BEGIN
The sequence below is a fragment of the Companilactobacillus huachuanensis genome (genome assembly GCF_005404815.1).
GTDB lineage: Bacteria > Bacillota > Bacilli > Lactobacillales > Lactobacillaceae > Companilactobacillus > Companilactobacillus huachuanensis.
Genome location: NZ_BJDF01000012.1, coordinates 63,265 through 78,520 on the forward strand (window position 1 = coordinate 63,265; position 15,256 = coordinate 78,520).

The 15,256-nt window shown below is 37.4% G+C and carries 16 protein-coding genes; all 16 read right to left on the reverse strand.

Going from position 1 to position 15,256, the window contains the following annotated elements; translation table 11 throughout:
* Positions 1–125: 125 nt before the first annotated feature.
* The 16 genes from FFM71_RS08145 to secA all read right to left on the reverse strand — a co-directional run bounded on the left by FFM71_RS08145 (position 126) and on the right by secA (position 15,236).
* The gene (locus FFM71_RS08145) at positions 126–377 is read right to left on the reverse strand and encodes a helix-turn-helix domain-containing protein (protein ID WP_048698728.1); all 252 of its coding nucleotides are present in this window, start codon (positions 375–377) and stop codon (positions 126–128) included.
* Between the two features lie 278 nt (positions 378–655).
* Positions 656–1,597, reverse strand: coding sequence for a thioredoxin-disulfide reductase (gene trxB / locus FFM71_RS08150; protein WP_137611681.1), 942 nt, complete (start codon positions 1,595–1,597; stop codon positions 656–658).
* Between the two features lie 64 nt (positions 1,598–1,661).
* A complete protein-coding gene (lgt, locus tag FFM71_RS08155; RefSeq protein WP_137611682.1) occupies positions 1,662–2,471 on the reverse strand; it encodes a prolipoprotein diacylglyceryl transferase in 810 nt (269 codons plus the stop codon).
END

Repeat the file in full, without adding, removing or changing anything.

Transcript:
The sequence below is a fragment of the Companilactobacillus huachuanensis genome (genome assembly GCF_005404815.1).
GTDB lineage: Bacteria > Bacillota > Bacilli > Lactobacillales > Lactobacillaceae > Companilactobacillus > Companilactobacillus huachuanensis.
Genome location: NZ_BJDF01000012.1, coordinates 63,265 through 78,520 on the forward strand (window position 1 = coordinate 63,265; position 15,256 = coordinate 78,520).

The 15,256-nt window shown below is 37.4% G+C and carries 16 protein-coding genes; all 16 read right to left on the reverse strand.

Going from position 1 to position 15,256, the window contains the following annotated elements; translation table 11 throughout:
* Positions 1–125: 125 nt before the first annotated feature.
* The 16 genes from FFM71_RS08145 to secA all read right to left on the reverse strand — a co-directional run bounded on the left by FFM71_RS08145 (position 126) and on the right by secA (position 15,236).
* The gene (locus FFM71_RS08145) at positions 126–377 is read right to left on the reverse strand and encodes a helix-turn-helix domain-containing protein (protein ID WP_048698728.1); all 252 of its coding nucleotides are present in this window, start codon (positions 375–377) and stop codon (positions 126–128) included.
* Between the two features lie 278 nt (positions 378–655).
* Positions 656–1,597, reverse strand: coding sequence for a thioredoxin-disulfide reductase (gene trxB / locus FFM71_RS08150; protein WP_137611681.1), 942 nt, complete (start codon positions 1,595–1,597; stop codon positions 656–658).
* Between the two features lie 64 nt (positions 1,598–1,661).
* A complete protein-coding gene (lgt, locus tag FFM71_RS08155; RefSeq protein WP_137611682.1) occupies positions 1,662–2,471 on the reverse strand; it encodes a prolipoprotein diacylglyceryl transferase in 810 nt (269 codons plus the stop codon).